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Comment: Technophobic bureaucrats (Score 5, Interesting) 224

One of the main problems here is that people are given these technologies without understanding them completely. When I was working in the US, I made a big fuss once at my workplace about sending sensitive documents in unencrypted emails and was treated like I was hysterical and unreasonable. I managed to coerce the morons in charge to do this, but the incident was turned into a laughing matter from that point on. It's hard to convince drawer-minded bureaucrats to change their behavior when there aren't any regulations, created by other drawer-minded bureaucrats, that specify how it is that they should actually behave. I mean, god forbid, they might need to resort to independent thinking and resolution.

Comment: Re:Can the writings be read? (Score 1) 431

by GenieGenieGenie (#46742081) Attached to: Is Germany Raising a Generation of Illiterates?
If you can formulate an objective measure for "sloppy thinking" and/or "depth of thought", I will apply with you for a grant from the NSF to do the study, and then write the paper together. One thing though - you will have to convince me that there's a chance you can convince them to cough up the cash. Until then, I'm going with feeling here.

Comment: Re:Can the writings be read? (Score 5, Insightful) 431

by GenieGenieGenie (#46741619) Attached to: Is Germany Raising a Generation of Illiterates?
People who are encouraged as kids to be sloppy about their writing tend to emerge from adolescence sloppy about their thinking too. This is a cliche but it is, unfortunately, quite an accurate one. There are exceptions to every rule, of course, but where I live there is a generation of people who can't spell or read efficiently and this is reflected in how shallow their thoughts are.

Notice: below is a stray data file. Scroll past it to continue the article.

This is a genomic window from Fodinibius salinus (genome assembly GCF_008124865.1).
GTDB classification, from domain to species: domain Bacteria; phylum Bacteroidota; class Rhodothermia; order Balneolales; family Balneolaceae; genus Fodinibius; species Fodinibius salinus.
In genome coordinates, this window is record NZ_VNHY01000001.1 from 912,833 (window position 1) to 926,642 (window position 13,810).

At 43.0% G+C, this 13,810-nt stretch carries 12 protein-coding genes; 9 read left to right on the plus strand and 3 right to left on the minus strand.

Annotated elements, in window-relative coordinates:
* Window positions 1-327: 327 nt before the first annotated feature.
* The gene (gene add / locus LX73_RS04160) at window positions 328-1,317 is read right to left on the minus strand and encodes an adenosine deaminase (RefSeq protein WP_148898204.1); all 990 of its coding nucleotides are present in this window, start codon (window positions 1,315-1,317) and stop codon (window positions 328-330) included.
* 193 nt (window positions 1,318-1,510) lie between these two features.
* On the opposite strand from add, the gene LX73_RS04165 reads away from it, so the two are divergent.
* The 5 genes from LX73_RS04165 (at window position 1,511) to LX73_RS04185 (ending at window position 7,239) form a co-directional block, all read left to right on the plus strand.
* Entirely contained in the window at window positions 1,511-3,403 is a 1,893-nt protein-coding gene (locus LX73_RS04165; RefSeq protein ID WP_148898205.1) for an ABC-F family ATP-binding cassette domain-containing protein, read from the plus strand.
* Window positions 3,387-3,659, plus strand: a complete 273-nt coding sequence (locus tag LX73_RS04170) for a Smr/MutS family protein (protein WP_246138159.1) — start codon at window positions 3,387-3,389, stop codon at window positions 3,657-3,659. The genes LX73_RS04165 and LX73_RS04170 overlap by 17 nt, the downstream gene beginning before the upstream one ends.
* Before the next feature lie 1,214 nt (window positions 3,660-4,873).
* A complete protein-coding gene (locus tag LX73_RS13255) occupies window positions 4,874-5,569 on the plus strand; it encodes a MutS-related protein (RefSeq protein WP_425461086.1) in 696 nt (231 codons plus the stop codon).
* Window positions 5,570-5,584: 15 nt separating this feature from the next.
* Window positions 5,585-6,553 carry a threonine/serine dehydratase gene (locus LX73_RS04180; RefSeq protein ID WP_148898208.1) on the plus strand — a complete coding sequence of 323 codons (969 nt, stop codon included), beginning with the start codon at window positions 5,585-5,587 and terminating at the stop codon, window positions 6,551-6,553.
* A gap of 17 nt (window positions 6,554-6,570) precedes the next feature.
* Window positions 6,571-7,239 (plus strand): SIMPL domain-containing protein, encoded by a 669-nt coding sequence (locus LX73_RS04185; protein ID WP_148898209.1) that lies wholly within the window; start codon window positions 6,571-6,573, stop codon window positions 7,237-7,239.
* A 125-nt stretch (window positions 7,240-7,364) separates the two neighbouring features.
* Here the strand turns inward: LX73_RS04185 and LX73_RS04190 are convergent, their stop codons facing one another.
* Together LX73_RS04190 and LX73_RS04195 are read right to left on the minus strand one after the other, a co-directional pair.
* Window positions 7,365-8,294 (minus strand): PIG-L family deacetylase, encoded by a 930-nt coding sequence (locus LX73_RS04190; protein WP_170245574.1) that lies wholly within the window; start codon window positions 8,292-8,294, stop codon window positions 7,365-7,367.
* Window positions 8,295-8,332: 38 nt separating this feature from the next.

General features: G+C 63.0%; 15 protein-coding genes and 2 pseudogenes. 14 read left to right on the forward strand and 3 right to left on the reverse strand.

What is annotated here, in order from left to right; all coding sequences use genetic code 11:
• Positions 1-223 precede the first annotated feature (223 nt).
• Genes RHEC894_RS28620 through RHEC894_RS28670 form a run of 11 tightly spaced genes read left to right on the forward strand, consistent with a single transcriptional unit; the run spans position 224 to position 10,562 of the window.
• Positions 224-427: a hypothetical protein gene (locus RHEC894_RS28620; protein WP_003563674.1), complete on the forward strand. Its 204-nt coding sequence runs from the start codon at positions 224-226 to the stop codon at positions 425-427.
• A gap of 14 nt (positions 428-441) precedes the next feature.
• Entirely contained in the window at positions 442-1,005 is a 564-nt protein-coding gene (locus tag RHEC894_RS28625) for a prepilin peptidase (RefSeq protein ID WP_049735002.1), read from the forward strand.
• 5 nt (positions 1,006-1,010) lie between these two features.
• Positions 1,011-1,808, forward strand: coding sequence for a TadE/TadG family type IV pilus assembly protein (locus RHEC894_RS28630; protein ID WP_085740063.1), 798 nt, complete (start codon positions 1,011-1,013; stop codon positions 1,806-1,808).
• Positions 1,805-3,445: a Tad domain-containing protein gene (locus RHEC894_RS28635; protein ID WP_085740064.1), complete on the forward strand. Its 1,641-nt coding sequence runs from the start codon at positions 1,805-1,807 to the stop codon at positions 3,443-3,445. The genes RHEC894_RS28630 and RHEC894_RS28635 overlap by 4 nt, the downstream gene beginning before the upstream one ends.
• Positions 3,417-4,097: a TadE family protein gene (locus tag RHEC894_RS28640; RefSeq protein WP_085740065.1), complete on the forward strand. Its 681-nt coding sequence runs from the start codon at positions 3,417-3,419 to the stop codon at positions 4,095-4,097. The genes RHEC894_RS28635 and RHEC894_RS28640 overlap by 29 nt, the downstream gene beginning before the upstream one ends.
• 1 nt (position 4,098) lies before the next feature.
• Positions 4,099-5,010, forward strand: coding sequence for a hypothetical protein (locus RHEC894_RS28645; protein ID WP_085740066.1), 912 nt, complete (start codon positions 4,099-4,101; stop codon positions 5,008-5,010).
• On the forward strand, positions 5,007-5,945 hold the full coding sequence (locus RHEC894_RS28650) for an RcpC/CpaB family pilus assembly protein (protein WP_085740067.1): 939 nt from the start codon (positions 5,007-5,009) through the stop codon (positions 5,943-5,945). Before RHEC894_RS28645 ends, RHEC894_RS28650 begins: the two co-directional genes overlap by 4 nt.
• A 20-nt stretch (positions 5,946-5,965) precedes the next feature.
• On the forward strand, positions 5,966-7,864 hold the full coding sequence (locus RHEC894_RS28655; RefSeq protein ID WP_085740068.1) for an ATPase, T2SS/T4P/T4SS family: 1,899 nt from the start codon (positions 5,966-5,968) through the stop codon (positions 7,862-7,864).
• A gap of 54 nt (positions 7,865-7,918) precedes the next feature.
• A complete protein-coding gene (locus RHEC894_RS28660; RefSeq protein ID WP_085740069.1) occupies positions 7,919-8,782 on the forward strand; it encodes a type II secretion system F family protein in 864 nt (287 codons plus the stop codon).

Comment: Re:They have the money to do this (Score 2) 250

by GenieGenieGenie (#45691011) Attached to: Chinese Lunar Probe Lands Successfully

Your leaders, sir, have been put there by voters. One of those voters may even have been you. So don't put the blame on them. In democratic and pseudo-democratic countries, leaders are just reflections of their populaces.

Oh, and just to make sure you don't think this comes from some partisan BS, the other side would have done precisely the same thing.

Now go and get yourself a serious government.

Comment: Re:Offer lower rates? (Score 1) 567

Not entirely zero sum. Theoretically, if these contraptions make people more conscious of their driving, thinking "oh wait, big brother's watching so maybe I'll cut the stunts" etc., this might actually lead to a reduction in their accident rates. Which means insurance companies pay less, have larger margins, and in an efficient market, this means they can afford to lower prices. Also, as some posters here demonstrated, people who agree to put this thing in their cars are usually safe drivers. So if an insurance company attracts them by dangling low prices in exchange for outing themselves as nerdy drivers, they can reduce their accident rates, thus their margins, and the lower prices might even end up increasing their profits.

Comment: Re:Why must we celebrate violence? (Score 3, Insightful) 211

The US fight in the Pacific probably saved many lives elsewhere in Asia, the surrounding archipelagos, and Australia. We were allied with just about every other country fighting Japan.

If everyone had just surrendered to the Japanese, there would have been much fewer deaths in the Pacific theater in WWII. The point of fighting that war was not about saving the quantity of lives, but the quality of them.

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